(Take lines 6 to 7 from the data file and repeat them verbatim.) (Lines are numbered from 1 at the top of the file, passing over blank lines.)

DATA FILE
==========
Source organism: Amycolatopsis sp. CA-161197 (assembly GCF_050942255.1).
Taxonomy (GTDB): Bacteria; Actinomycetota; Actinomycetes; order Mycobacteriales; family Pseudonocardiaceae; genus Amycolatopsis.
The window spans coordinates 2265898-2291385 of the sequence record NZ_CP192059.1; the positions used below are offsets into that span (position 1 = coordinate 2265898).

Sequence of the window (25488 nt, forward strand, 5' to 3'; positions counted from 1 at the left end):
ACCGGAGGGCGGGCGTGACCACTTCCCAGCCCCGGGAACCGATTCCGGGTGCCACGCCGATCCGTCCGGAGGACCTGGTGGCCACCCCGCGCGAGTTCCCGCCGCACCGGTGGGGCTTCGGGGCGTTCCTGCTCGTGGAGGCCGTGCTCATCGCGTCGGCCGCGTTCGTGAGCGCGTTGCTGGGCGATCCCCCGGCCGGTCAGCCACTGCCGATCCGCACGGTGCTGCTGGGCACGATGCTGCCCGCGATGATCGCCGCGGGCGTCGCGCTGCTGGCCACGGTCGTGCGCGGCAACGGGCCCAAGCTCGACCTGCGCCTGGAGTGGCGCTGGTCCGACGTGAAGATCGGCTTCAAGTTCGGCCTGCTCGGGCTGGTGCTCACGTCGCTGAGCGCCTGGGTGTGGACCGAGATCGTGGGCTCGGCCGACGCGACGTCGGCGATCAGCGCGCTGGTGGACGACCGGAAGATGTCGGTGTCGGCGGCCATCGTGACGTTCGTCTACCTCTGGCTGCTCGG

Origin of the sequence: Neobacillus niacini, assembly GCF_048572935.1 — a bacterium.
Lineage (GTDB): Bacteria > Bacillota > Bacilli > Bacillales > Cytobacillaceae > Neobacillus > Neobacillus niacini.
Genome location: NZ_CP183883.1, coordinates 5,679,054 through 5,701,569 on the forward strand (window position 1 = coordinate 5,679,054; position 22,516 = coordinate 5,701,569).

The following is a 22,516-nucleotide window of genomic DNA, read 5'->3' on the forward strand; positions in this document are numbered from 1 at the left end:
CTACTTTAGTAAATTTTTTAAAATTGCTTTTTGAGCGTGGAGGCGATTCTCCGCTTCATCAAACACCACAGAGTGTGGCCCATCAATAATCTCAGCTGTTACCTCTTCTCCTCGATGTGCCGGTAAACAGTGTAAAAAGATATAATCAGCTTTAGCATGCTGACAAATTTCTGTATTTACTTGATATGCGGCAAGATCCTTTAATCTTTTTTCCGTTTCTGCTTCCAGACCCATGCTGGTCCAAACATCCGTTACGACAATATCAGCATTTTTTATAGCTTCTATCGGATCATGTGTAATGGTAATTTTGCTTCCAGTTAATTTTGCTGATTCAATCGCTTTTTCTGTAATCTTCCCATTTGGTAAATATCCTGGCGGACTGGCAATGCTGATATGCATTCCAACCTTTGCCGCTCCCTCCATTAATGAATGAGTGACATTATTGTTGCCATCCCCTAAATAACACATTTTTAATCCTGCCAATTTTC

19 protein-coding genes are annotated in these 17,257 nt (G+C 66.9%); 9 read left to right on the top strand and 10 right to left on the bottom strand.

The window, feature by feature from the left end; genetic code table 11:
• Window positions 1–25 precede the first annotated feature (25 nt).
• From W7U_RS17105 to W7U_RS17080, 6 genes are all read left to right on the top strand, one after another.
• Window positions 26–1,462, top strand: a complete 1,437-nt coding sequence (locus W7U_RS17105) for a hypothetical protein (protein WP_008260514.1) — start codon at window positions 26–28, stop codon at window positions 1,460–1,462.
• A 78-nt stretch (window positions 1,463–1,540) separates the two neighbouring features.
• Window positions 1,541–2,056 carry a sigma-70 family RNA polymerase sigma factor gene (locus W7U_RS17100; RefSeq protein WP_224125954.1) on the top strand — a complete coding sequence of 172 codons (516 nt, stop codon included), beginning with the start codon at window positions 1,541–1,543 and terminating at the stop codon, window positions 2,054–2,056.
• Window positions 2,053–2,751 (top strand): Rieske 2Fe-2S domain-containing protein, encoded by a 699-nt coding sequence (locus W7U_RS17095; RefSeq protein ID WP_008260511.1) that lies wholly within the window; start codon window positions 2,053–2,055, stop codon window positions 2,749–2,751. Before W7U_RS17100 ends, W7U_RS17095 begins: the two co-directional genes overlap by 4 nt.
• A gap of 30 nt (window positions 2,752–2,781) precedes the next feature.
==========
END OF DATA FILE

Origin of the sequence: Neobacillus niacini, assembly GCF_048572935.1 — a bacterium.
Lineage (GTDB): Bacteria > Bacillota > Bacilli > Bacillales > Cytobacillaceae > Neobacillus > Neobacillus niacini.